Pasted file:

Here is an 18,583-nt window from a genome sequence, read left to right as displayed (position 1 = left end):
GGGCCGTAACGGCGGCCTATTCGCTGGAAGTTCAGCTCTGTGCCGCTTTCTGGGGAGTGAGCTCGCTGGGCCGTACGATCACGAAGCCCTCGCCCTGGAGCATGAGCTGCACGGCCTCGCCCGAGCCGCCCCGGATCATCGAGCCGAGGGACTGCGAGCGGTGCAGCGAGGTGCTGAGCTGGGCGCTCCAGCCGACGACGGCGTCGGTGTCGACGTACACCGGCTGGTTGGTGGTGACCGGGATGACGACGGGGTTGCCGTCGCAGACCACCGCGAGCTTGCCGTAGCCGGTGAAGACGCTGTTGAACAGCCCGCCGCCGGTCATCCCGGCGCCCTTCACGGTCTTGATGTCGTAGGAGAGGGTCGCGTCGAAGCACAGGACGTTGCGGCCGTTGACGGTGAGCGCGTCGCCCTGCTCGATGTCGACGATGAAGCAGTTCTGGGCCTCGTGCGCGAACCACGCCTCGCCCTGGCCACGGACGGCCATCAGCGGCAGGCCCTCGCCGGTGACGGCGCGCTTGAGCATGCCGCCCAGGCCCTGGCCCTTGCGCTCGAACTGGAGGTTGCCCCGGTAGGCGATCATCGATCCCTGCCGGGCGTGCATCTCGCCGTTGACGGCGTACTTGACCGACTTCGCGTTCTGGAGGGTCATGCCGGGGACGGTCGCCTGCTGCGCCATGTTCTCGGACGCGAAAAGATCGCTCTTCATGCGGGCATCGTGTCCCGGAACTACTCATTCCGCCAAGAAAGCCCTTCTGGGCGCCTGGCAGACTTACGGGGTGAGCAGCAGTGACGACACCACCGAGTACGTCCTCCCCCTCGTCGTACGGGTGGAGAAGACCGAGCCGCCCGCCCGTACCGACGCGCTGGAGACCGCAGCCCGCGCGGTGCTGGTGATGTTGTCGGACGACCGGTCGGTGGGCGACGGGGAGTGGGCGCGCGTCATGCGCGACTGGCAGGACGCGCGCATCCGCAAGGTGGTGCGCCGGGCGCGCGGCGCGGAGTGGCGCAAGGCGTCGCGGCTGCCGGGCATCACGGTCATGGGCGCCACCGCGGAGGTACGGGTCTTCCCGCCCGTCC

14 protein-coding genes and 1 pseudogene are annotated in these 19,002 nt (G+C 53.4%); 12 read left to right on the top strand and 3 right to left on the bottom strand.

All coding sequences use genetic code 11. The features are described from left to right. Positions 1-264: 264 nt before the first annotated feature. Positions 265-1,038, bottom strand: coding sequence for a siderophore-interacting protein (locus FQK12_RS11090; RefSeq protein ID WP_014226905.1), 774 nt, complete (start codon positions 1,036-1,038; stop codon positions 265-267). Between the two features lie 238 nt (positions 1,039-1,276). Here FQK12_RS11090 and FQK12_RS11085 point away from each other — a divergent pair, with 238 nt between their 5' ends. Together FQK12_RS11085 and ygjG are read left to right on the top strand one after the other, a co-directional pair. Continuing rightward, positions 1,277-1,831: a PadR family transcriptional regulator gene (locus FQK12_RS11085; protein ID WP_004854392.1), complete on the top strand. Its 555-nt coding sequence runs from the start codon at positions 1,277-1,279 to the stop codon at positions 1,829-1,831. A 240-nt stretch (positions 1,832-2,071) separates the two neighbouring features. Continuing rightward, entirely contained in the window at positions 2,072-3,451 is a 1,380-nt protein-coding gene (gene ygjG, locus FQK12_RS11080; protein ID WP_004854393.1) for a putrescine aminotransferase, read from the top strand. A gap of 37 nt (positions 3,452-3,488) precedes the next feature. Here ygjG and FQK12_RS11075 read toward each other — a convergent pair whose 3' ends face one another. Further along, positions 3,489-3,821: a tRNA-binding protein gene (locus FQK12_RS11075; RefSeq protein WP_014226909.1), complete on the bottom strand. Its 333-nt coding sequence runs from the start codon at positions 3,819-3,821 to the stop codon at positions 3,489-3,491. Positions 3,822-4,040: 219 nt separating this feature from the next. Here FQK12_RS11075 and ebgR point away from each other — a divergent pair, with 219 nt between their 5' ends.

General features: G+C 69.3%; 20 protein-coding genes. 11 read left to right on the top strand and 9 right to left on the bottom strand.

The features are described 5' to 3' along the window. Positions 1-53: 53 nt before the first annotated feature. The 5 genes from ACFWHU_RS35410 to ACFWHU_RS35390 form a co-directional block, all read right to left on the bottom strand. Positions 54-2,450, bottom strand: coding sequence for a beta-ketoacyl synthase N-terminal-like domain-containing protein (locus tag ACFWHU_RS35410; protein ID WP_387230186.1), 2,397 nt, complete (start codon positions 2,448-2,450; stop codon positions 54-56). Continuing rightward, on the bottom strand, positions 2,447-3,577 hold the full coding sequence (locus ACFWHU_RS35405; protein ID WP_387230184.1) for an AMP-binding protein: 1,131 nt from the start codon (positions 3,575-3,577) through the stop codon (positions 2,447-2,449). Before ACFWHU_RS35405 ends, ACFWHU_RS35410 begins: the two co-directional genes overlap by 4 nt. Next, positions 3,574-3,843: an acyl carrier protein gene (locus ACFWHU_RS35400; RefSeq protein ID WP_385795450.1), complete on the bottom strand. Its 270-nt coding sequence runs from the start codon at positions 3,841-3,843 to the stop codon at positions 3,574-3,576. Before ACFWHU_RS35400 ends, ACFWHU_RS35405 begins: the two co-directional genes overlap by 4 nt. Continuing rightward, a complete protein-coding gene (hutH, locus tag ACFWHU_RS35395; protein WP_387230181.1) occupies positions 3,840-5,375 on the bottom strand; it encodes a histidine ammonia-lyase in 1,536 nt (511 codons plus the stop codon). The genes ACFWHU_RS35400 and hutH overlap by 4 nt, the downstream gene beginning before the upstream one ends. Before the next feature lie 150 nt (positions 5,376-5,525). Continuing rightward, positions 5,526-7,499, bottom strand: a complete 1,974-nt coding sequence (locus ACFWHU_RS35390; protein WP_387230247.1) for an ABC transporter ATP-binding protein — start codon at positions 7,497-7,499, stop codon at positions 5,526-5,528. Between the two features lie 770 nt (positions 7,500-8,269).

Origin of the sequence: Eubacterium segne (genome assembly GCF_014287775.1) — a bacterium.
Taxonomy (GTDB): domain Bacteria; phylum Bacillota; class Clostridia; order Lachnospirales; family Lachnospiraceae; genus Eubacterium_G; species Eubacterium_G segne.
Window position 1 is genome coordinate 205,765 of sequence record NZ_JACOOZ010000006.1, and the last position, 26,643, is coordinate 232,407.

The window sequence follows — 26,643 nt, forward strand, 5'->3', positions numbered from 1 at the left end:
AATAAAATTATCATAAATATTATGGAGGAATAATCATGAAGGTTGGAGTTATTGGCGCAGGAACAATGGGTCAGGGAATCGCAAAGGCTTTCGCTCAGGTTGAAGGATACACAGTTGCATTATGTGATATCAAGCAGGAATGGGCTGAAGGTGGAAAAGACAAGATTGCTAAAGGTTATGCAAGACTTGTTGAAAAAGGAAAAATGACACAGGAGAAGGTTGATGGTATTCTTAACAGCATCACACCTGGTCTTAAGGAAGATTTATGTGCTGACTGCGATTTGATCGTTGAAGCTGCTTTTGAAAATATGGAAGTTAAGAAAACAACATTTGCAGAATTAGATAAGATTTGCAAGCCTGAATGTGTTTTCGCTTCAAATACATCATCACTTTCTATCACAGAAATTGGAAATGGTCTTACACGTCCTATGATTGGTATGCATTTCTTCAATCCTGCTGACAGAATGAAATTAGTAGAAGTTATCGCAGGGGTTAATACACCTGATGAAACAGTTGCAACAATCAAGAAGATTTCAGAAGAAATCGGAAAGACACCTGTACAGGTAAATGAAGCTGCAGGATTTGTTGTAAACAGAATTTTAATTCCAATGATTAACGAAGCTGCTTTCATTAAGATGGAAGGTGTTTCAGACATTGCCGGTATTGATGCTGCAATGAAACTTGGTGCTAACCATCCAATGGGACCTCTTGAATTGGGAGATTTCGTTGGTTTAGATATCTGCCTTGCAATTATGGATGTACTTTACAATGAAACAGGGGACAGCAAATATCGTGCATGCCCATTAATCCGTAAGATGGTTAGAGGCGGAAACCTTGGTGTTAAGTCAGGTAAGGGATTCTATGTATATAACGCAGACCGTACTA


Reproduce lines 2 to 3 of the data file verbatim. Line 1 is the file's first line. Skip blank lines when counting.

GGGCCGTAACGGCGGCCTATTCGCTGGAAGTTCAGCTCTGTGCCGCTTTCTGGGGAGTGAGCTCGCTGGGCCGTACGATCACGAAGCCCTCGCCCTGGAGCATGAGCTGCACGGCCTCGCCCGAGCCGCCCCGGATCATCGAGCCGAGGGACTGCGAGCGGTGCAGCGAGGTGCTGAGCTGGGCGCTCCAGCCGACGACGGCGTCGGTGTCGACGTACACCGGCTGGTTGGTGGTGACCGGGATGACGACGGGGTTGCCGTCGCAGACCACCGCGAGCTTGCCGTAGCCGGTGAAGACGCTGTTGAACAGCCCGCCGCCGGTCATCCCGGCGCCCTTCACGGTCTTGATGTCGTAGGAGAGGGTCGCGTCGAAGCACAGGACGTTGCGGCCGTTGACGGTGAGCGCGTCGCCCTGCTCGATGTCGACGATGAAGCAGTTCTGGGCCTCGTGCGCGAACCACGCCTCGCCCTGGCCACGGACGGCCATCAGCGGCAGGCCCTCGCCGGTGACGGCGCGCTTGAGCATGCCGCCCAGGCCCTGGCCCTTGCGCTCGAACTGGAGGTTGCCCCGGTAGGCGATCATCGATCCCTGCCGGGCGTGCATCTCGCCGTTGACGGCGTACTTGACCGACTTCGCGTTCTGGAGGGTCATGCCGGGGACGGTCGCCTGCTGCGCCATGTTCTCGGACGCGAAAAGATCGCTCTTCATGCGGGCATCGTGTCCCGGAACTACTCATTCCGCCAAGAAAGCCCTTCTGGGCGCCTGGCAGACTTACGGGGTGAGCAGCAGTGACGACACCACCGAGTACGTCCTCCCCCTCGTCGTACGGGTGGAGAAGACCGAGCCGCCCGCCCGTACCGACGCGCTGGAGACCGCAGCCCGCGCGGTGCTGGTGATGTTGTCGGACGACCGGTCGGTGGGCGACGGGGAGTGGGCGCGCGTCATGCGCGACTGGCAGGACGCGCGCATCCGCAAGGTGGTGCGCCGGGCGCGCGGCGCGGAGTGGCGCAAGGCGTCGCGGCTGCCGGGCATCACGGTCATGGGCGCCACCGCGGAGGTACGGGTCTTCCCGCCCGTCC

14 protein-coding genes and 1 pseudogene are annotated in these 19,002 nt (G+C 53.4%); 12 read left to right on the top strand and 3 right to left on the bottom strand.